"You've met Walt," she continued, "and you know what a fine man he is. And though he isn't a Christian, he has openly admitted to me that he knows he should give his heart to the Lord.
"Pastor, I believe you know I am not the nagging, religious wife-type. By God's grace, I believe I've obeyed God's Word in living and loving like a wife should--and Walt acknowledges this. He often expresses his gratefulness for my care for and attentiveness to him."
I braced myself. I was ready for the point to be made--one all too frequently surmised and asserted today by Christian spouses who say, "I've done everything I can, and I'm tired of trying; I want to get a divorce from my unbelieving wife/husband."
But instead, I was spun for a complete loop when Trina continued the explanation of her prayer request.
When life unravels. "Pastor Jack," she said, lowering her eyes in slight embarrassment, "I don't want to seem at all inappropriate to you, nor make this any more awkward for me than it already is. But frankly, Walt is having an affair.
"I discovered this in finding some medication he left in the cabinet--medicine for the treatment of venereal disease. When I confronted him about it, he admitted both to an affair and to having contracted the disease from this other woman."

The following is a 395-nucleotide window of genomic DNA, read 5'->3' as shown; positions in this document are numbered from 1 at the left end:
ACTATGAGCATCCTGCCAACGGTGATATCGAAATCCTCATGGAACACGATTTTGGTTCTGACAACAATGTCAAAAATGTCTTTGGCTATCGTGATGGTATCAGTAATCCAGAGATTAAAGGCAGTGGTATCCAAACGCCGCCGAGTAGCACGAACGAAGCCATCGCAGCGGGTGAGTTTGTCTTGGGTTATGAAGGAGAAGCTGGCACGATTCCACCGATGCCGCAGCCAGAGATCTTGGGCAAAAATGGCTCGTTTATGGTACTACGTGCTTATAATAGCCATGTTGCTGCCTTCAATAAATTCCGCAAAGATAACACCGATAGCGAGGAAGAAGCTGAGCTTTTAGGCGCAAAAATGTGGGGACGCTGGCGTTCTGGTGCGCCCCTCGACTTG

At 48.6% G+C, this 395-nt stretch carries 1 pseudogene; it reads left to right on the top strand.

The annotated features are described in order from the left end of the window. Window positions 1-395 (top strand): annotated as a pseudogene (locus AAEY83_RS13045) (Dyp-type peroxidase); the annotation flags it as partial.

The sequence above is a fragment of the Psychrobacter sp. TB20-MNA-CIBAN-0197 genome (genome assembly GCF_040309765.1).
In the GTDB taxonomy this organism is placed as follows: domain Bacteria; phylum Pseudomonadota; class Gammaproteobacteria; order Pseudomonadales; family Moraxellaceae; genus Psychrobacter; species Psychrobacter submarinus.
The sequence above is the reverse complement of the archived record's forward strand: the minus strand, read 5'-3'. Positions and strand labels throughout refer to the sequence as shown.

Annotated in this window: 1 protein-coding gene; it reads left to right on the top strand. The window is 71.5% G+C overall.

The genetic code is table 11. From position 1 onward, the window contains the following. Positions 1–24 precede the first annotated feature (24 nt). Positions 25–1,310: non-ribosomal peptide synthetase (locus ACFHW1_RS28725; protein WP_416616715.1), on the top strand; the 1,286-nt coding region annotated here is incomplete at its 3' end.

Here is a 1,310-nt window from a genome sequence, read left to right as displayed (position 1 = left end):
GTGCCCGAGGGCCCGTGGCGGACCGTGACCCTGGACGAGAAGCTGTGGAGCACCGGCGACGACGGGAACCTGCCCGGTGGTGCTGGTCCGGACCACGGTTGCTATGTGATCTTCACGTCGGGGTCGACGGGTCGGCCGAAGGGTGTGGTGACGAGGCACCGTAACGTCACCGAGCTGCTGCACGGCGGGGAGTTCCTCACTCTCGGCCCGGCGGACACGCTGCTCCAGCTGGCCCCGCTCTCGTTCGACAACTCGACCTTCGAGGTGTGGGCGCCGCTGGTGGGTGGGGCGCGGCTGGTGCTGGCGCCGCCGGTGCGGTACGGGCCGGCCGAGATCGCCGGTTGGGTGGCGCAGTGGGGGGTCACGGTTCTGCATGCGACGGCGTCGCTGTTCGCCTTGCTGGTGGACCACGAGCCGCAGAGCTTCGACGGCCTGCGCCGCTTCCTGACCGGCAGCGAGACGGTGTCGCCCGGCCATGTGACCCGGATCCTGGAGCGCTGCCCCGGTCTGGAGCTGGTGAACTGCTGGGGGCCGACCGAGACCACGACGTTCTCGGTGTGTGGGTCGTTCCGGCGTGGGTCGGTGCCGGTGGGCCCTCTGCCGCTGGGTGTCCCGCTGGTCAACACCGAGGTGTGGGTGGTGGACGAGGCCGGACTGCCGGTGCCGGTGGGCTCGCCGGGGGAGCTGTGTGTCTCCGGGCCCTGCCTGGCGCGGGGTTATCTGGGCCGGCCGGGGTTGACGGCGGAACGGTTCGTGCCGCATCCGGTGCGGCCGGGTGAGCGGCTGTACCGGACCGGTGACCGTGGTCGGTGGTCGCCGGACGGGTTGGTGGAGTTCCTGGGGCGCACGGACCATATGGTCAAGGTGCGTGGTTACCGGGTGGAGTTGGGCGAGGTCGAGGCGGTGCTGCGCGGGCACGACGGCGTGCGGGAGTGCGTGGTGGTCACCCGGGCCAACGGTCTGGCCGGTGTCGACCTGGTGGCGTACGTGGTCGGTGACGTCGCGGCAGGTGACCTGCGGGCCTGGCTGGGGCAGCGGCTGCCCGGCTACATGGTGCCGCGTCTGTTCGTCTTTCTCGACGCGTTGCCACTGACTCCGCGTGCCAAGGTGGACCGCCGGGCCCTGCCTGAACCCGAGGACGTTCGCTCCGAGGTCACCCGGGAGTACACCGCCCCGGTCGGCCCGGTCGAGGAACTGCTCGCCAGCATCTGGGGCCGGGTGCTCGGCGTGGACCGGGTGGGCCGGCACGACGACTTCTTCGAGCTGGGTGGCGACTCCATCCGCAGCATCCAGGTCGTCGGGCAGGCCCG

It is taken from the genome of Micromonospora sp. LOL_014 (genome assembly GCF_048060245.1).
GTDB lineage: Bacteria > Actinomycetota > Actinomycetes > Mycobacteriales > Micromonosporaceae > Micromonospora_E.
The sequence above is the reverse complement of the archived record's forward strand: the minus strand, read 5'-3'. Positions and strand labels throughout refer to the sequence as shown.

She paused, and I inquired, "Presuming you and he have been pursuing your normal sexual relationship, how did Walt respond to your finding this out, seeing as he is now exposing you to the same disease?"
"He was a mix of shame and humiliation," Trina replied. "He made no self-defense and apologized, yet also asserted he couldn't promise he wouldn't yield again to the same temptation."
She teared slightly, embarrassed but retaining control. I waited, then invited her to continue as she felt able. To my amazement, she was not requesting permission to exit her marriage, but had come to request abiding prayer covering for her own physical protection.
"You see, Pastor Jack, I believe I have every right to either walk away from Walt, or to at least deny him bedroom rights until he is, first, cleared of the infection and, second, done with the woman."
I nodded my agreement, but she wasn't done. "But, Pastor, I also believe the Lord is calling me to demonstrate my love for Walt in a way that will make an inescapable statement about God's love for him. Pastor, I believe I am to remain sexually available to him, even though it could be at the risk of my life."
She further described having found a magazine with photos of naked men in pornographic interplay and wondered if Walt might be dabbling in ways that could even lead to her being exposed to AIDS.